The sharply-defined shadow of a steam locomotive is an illustration of a cast shadow, in which the shape of an identifiable subject is projected onto a nearby surface.  Cast shadow images sometimes also include the subject whose shadow is reflected.
This Québecois glassblower, lit by a single light source from above and behind, suggests chiaroscuro lighting.  Chiaroscuro lighting, as it is now understood, relies on a single light source uninterrupted by the atmosphere but filtered through intervening objects.  Chiaroscuro lighting can result in sharply patterned shadows or, as in this instance, dramatic profiling of the subject.
This image of an arcade in one of Washington’s federal government buildings illustrates several types of lighting.  The gently receding shadow from the foreground into the distance exemplifies receding shadows.  The soft outlines of the pillars onto the pathway show a gentle form of cast shadows, as well as the compositional device of repetition.  And the photographer in the foreground is in silhouette.  This combination of shadowing makes this image especially effective.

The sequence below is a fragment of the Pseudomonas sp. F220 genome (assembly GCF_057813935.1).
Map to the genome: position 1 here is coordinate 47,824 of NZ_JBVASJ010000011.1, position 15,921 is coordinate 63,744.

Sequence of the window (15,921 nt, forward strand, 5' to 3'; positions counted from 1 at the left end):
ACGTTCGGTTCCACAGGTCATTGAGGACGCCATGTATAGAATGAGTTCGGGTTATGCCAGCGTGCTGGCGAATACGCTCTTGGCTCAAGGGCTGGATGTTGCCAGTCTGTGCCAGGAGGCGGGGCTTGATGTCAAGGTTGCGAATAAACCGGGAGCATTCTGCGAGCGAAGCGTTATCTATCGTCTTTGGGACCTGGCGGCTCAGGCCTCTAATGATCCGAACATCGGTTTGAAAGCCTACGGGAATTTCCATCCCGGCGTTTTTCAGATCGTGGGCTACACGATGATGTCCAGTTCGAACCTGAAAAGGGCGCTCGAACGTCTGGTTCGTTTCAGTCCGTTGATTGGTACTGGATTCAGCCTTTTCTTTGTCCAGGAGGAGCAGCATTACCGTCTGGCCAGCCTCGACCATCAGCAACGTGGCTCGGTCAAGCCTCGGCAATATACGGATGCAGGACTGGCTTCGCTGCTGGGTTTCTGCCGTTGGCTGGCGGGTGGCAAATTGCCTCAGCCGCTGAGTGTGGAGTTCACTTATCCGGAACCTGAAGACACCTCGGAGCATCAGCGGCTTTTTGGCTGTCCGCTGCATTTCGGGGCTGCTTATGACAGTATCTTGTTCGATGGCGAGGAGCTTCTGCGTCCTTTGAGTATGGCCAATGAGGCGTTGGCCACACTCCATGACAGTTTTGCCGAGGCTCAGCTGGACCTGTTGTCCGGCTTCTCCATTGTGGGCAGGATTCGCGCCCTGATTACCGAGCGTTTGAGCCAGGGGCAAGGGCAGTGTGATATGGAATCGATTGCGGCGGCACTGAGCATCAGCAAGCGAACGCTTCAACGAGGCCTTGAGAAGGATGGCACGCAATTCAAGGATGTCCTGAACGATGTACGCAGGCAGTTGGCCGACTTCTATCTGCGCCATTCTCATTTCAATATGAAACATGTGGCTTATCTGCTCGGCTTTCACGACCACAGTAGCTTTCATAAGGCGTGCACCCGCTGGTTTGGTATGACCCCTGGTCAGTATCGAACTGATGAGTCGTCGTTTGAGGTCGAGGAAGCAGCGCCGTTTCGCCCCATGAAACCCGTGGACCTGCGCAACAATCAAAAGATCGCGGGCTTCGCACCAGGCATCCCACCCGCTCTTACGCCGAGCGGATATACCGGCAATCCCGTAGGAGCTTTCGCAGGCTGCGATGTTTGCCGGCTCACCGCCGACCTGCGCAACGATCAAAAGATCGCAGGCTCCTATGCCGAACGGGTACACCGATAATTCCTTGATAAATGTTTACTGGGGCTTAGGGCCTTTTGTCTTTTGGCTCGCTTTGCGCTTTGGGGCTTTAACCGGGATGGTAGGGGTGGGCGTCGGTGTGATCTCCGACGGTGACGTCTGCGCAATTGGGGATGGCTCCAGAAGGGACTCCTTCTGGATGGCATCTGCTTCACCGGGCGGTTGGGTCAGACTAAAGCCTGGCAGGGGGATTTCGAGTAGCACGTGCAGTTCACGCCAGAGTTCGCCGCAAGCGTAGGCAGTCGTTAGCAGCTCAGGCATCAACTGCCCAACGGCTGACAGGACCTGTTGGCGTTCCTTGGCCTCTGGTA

A Love of Trees

Recently, I’ve been enjoying a small, illustrated volume by the early 20th century German author Hermann Hesse. Appropriately titled Trees, it is a compilation of Hesse’s essays and poetry about a subject he clearly loved, the many species and situations of trees that graced his life.

Sensitively written, his writings explore the features of the trees he encountered from his childhood to his declining years. At the same time, he is often introspective as he probes the trees’ meaning for his life. This charming book is filled with Hesse’s own paintings of the trees that populated his time on earth.

I, too, have a long fascination with trees, and I include here some of my favorite photographs of trees.

What role do trees play in your life? Are there trees in your current life or in bygone years that have special meaning for you? If so, honor them and give them a special place in your heart.

A small grove of trees in the middle of a fallow cornfield not far from my home
A stand of aspen trees in fall colors in northern Arizona
The limbs of this elegant tree reach skyward as a brilliant sun pokes its rays around the massive trunk. On the grounds of the Frank Lloyd Wright Frederick C. Robie House in Chicago
Acacia trees populate the plains of Kenya
A venerable oak tree that long graced the road between my house and town. Alas, it was blown down in a violent wind storm and no longer exists
A stand of trees not far from my home